Dr Keith Gleeson

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Dr Keith Gleeson is a Dunghutti/Biripi man who grew up in Bombala in the Monaro region of south-eastern NSW. He has had a long career working in rural and Aboriginal and Torres Strait Islander health.

Dr Keith Gleeson

Dr Gleeson grew up in a rural area, and so when he took up medicine, he naturally gravitated towards work in rural and country regions. He ended up in Taree, a place he has strong connections to through his family.

Although he spent seven years working at the Biripi AMS and has fond memories of his time there, he now finds himself driven to work where he is needed most, with his next stop Bombala, where he grew up. 

‘I don't want to see communities, particularly in rural and regional areas, suffer. That's what's driving me to do locum work, and also networking and the wonderful people who work in these environments, and their contributions to these communities that are in desperate need of good quality health services.’

As an Aboriginal man Dr Gleeson is also passionate about treating Aboriginal people and is very supportive of the role of AMS.

‘ AMS are … a vital piece of infrastructure in our health system across the country. Some AMS are probably the only GP clinic in town, and they serve quite a population.’

One of things that Dr Gleeson finds most attractive about rural medicine is the connection you can establish with the community and the freedom and opportunity to meet a lot of really interesting characters.

‘Most towns, they see doctors as vital, as a part of the actual community and they're quite welcoming. I see it wherever I go. I've seen farmers bringing eggs to the GPs and all sorts of produce. To me, that's precious to see that sort of in-kind demonstration of their appreciation.’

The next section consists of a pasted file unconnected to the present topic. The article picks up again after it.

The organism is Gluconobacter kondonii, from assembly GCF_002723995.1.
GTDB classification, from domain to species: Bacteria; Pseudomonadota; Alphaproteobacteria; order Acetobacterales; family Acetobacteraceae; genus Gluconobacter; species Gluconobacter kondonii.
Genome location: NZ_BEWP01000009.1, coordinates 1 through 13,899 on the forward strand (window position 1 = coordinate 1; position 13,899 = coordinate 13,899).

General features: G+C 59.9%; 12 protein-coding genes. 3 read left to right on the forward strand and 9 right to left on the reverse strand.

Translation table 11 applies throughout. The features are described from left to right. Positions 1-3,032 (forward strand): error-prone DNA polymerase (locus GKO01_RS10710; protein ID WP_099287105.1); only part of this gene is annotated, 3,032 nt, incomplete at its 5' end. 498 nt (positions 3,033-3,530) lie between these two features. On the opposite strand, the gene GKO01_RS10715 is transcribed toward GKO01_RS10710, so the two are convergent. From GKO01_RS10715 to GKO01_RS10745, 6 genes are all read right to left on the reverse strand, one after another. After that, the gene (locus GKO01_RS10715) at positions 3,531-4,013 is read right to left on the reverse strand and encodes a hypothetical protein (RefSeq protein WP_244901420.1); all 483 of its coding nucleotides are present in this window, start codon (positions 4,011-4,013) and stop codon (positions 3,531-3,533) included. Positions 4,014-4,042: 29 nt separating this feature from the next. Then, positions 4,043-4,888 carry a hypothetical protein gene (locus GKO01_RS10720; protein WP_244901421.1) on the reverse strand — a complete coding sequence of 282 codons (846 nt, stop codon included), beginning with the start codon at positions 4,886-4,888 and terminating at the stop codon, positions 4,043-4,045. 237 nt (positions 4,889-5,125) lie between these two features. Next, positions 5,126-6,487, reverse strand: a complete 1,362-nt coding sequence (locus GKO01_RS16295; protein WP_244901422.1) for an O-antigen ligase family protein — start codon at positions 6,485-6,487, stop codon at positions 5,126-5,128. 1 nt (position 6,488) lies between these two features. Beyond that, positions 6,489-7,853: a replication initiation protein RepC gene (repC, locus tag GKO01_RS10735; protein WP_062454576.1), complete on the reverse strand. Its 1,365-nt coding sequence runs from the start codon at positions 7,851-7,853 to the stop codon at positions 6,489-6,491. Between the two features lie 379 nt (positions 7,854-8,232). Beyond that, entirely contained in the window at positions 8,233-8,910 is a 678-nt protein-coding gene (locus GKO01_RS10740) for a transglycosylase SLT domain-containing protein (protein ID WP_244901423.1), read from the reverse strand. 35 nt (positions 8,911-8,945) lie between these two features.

Dr Gleeson is realistic to the challenges, with access to services and travel costs as issues that stand out for him. He is particularly aware of how this can impact a patient’s willingness to travel, which affects their continuity of care. He also understands isolation and the challenges of dealing with distance in terms of access to specialist health services and the increased demand for healthcare within community. He has great admiration for the commitment of the many overseas doctors who travel to rural Australia to practice medicine, and is vocal about the need for strong supports to ensure they are successful in their roles. 

‘The challenges, that's what makes working in these environments unique. It's a beautiful country, it's worth getting out and seeing it.’

Dr Gleeson has benefited from the support of groups, such as the Australian Indigenous Doctors' Association, and access to contacts when he needs to reach out. He also calls on mentors and previous medical educators if he needs help.

‘You don't have to be on top of them all the time, but just somebody who you can feel comfortable to talk to that's not judgemental and makes you think and challenge your ideas if you need to be challenged in a way. Yeah, they're the sorts of things that make good mentors.’

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